Homesteads throughout Nevada have a lot of potential opportunities. The state’s primary cash crop is alfalfa hay. However, various other crops also grow well where irrigated, despite Nevada’s arid climate. These include potatoes, barley, winter and spring wheat, corn, oats, onions, garlic and honey. Raising livestock, however, is the primary way homesteaders and farmers can sustain themselves.
But what if you wanted to go beyond personal sustainability and create an income from your family homestead? The good news is that this is possible with a little hard work and determination. Clark Real Estate shares some insights.
Legally Set Yourself Up for Business
It isn't enough to want to create an income; you'll need to set yourself up for business legally. You may consider forming a limited liability company, which allows for several advantages when compared to other business types. Although you could use a lawyer, they come with a hefty price tag. Consider saving money by filing yourself or using a formation service. Each region has its own rules regarding the formation of a limited liability company, so be sure to research the regulations in your area before moving forward.
Secure Funding for Expansion and Marketing
There are a few options for funding your business. For example, you could take out a business loan, borrow from your personal savings, or ask for help from friends and family. If you plan on getting a loan, make sure your credit history is in order. However, one of the best ways to secure funding for your new agricultural business is through grants. Finding a grant you qualify for can be challenging and take time, but it's well worth it.
A few tips to help you on your grant-funding journey include:
Market to Attract Customers
Marketing your products to customers is crucial. It doesn't matter how great your local, organic honey or grass-fed beef is if nobody knows it exists. Take time developing a marketing strategy with a high return on investment (ROI) that doesn't stretch your resources too thin.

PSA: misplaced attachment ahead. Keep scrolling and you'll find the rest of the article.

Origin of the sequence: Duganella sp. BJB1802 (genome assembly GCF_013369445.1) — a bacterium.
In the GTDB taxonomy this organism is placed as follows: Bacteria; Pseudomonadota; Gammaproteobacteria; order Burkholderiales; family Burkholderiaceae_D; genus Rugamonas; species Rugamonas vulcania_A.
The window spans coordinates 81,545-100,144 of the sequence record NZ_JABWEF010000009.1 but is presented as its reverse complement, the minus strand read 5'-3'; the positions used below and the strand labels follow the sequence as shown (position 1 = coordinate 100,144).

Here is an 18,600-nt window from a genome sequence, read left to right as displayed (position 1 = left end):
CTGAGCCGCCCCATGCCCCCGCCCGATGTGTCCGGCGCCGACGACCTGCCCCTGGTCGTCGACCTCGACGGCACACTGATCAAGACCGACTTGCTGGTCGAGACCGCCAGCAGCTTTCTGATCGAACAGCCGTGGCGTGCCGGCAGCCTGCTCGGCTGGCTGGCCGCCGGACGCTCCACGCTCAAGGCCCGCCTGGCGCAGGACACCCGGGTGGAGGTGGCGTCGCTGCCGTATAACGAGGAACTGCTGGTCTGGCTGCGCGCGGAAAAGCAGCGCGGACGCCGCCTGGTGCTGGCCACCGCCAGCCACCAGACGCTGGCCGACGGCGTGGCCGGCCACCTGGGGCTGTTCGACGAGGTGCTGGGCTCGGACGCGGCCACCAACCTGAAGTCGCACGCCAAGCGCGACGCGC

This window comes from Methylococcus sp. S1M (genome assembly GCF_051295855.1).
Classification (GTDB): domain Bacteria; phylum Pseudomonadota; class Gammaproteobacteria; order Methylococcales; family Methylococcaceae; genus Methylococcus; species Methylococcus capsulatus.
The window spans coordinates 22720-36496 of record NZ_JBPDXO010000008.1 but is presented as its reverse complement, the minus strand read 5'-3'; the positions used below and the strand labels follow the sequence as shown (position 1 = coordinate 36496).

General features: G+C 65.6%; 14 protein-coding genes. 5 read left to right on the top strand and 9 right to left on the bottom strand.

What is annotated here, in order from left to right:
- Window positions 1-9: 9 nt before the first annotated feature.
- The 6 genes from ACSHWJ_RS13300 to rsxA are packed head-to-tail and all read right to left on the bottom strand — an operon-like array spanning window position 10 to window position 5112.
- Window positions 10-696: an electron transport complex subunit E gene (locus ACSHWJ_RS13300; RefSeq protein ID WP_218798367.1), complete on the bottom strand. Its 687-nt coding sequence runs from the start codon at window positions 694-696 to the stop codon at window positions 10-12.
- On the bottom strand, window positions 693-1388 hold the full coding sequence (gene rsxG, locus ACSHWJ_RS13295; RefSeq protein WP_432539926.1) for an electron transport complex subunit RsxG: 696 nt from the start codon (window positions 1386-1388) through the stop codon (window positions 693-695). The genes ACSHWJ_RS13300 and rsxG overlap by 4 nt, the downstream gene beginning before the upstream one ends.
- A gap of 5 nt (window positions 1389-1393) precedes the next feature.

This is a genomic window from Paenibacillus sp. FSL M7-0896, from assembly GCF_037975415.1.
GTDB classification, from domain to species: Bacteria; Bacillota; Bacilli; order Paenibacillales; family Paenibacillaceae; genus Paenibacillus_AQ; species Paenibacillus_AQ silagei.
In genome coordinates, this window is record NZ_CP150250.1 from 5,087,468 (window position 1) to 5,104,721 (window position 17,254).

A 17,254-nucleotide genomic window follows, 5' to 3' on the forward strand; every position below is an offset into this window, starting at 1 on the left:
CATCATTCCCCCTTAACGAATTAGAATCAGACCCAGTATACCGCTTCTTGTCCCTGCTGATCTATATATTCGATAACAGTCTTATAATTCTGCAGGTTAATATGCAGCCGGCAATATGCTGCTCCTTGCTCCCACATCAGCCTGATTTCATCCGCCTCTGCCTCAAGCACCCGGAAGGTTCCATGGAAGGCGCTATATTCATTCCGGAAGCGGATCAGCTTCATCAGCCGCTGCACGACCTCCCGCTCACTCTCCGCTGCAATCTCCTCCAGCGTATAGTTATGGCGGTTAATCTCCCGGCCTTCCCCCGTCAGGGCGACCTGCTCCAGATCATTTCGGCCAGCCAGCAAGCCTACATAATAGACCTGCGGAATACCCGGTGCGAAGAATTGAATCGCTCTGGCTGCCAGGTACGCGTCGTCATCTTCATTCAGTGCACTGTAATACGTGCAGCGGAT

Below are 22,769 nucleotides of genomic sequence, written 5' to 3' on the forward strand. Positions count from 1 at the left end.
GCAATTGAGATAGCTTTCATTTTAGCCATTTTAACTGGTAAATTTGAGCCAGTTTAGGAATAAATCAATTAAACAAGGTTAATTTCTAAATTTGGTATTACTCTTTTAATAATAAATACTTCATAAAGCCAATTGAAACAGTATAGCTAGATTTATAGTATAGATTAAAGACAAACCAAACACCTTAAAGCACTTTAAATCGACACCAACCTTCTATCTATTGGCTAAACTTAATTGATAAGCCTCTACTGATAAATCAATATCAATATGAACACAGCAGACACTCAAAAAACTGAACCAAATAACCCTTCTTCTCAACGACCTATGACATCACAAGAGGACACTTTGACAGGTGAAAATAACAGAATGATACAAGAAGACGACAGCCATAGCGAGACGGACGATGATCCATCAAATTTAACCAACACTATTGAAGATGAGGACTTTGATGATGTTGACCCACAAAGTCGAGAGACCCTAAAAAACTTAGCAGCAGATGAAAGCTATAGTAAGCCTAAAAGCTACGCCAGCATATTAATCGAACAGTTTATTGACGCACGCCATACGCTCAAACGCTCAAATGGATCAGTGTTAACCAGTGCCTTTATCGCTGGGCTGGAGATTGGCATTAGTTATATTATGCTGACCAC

If you're adding images to your marketing materials or communicating with a designer, consider compressing your JPG files to make them easier to email. However, be wary of compressors that degrade the quality of your files. Instead, use a JPG-to-PDF converter that will preserve your image's quality and allow you to convert several at once.
Outsource Relevant Tasks to Save Time
Numerous small businesses have turned to outsourcing certain tasks. It can be more affordable than hiring a part or full-time employee in some situations. Running a homestead and selling your agricultural products is a very hands-on business that doesn't seem to leave much room for remote workers.
However, there are several tasks you could outsource. For example, you could outsource your website design, marketing, and content creation. You could even hire a virtual personal assistant to help organize and handle your online business. You can find freelancers for these positions on sites like Upwork and Freelancer.
You Can Create an Income From Your Homestead
If you want to go beyond self-sustainability and create an income from your homestead, it's possible. You just have to take the necessary steps to market your agricultural products and legally set yourself up for business.
If you’re searching for a homestead property in the Reno area, reach out to the professionals at Clark Real Estate for all your real estate needs today!
Clark Real Estate
305 W. Moana Ste C
Reno, NV 89509
Reno Property Management